Using mainly contemporary interviews (from late 1977 through to 1980), with a few conducted in the 90s and 00s, this covers the whole of the production from the opening of “Star Wars” (which took everyone by complete surprise) to the opening of “Empire Strikes Back” and touches on pretty much every aspect of the production in between. As with the Jedi book, the research is thorough and extensive, which even extends to captioning pictures and identifying people way in the background. The success of “Star Wars” does help the cause a bit here, since “Empire” benefited from an accomplished unit publicist in Alan Arnold, who later published “Once Upon A Galaxy: A Journal of the making of The Empire Strikes Back”, which I read a couple of years ago. A thick paperback, it was the official making of (there was also a magazine too) and Rinzler quotes from it extensively, whilst also drawing on other interviews Mr Arnold made at the time but which have previously been unpublished. At first I thought this overlap of information might be too repetitive but it isn’t at all, with the longest lift (where Irvin Kershner was miked up on the Carbon Freezing set) being interspersed with later comments made by the principals concerned.
By the end of 1977, George Lucas was already at work on the sequel and brought in Leigh Brackett to shape the screenplay. The script conference transcripts published here only have his contributions (no explanation is made as to why) but they’re very interesting, with the bare bones of the film clearly already in place in his mind (though he gets as stuck here with Vader living in a castle as he did the Empire planet during the Jedi conferences). As it was, Brackett died before she could work on the second draft and virtually none of what she wrote was used, though Lucas ensured she retained a screen credit. Instead, Lawrence Kasdan was drafted in - he’d just written the “Raiders Of The Lost Ark” script - and his approach is clearly like a breath of fresh air, as he questions ideas and motives and suggests (on occasion and usually unsuccessfully) that Lucas might not be right.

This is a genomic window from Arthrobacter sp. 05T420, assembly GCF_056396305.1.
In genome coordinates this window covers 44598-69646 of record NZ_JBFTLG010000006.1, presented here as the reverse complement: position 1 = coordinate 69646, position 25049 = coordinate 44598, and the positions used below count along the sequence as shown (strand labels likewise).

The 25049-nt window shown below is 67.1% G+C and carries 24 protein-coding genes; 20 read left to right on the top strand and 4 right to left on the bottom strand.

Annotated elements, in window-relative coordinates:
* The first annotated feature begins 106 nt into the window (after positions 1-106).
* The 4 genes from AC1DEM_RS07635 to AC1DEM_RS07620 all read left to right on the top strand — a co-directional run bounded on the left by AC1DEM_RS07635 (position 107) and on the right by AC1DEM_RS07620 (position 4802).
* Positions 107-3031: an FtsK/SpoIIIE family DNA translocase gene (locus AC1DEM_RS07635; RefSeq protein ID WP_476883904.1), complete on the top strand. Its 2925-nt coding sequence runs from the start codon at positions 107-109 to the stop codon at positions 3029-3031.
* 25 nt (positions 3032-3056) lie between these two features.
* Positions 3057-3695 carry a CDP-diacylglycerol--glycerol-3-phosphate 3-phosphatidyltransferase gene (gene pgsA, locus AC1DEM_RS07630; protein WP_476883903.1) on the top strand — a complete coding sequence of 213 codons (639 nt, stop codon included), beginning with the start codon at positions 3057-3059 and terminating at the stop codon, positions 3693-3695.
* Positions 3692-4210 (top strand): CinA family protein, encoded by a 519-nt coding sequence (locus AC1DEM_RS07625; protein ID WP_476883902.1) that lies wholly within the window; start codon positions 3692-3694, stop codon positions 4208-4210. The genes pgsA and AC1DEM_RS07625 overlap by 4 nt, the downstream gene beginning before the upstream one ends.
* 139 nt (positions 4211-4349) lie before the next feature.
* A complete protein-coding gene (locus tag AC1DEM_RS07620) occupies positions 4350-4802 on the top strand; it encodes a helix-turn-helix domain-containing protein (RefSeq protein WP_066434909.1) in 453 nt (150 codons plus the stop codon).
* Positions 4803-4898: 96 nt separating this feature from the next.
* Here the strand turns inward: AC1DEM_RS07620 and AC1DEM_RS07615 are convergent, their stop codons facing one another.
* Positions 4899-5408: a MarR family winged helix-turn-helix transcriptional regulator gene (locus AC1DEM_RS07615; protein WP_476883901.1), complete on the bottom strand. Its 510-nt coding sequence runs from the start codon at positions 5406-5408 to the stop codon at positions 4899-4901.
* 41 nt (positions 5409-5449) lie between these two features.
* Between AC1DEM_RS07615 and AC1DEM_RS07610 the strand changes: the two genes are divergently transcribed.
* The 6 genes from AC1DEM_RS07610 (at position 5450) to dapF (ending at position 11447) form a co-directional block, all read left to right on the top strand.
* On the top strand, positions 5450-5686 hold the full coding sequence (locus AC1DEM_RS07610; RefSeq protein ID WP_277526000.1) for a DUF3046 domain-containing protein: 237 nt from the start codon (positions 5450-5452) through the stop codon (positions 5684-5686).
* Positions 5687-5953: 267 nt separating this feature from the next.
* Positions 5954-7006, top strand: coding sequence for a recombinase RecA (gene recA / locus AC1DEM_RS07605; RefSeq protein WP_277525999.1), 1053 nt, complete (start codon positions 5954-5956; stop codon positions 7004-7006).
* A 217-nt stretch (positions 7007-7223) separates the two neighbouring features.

|Irvin Kershner talking with Marcia Lucas, George's then wife.|
As well as the pre-production of the film, the book also follows the formation of several Lucasfilm entities, including Black Falcon (the licensing arm, which I only discovered the existence of in the Jedi book), how the various divisions were structured and the plans for Skywalker ranch. Having read “Skywalking” (which is not listed in the bibliography at the back of this), I love that whole late seventies period, as the company sets up and operates out of The Egg Company in LA and ILM hides in plain sight as The Kerner Company in San Anselmo and Rinzler is thorough in his exploration of this period. It’s also interesting to see how the merchandising helped the entire operation, with Black Falcon lending money to both Lucasfilm and ILM to get things moving. Best of all though is the information about the ranch - the plans, the daytrips, the fourth of July picnics - and Rinzler paints a wonderful picture of the era, the atmosphere remembered fondly by all those involved in it, a tight and small close-knit group that felt like a family. But even as the production wore on and the dealings with the banks got more intense and Lucas was pushed into an executive role with his companies (Lucasfilm funded the whole project), things were changing. Lucy Wilson - Kurtz’s assistant and one of the original employees - comments that where once she and Lucas could say hi and chat, she soon had to book appointments to see him. As it is, this seems as troubling to Lucas as anyone else.
|On location in Finse, Mark Hamill is filmed on one of the Tauntauns|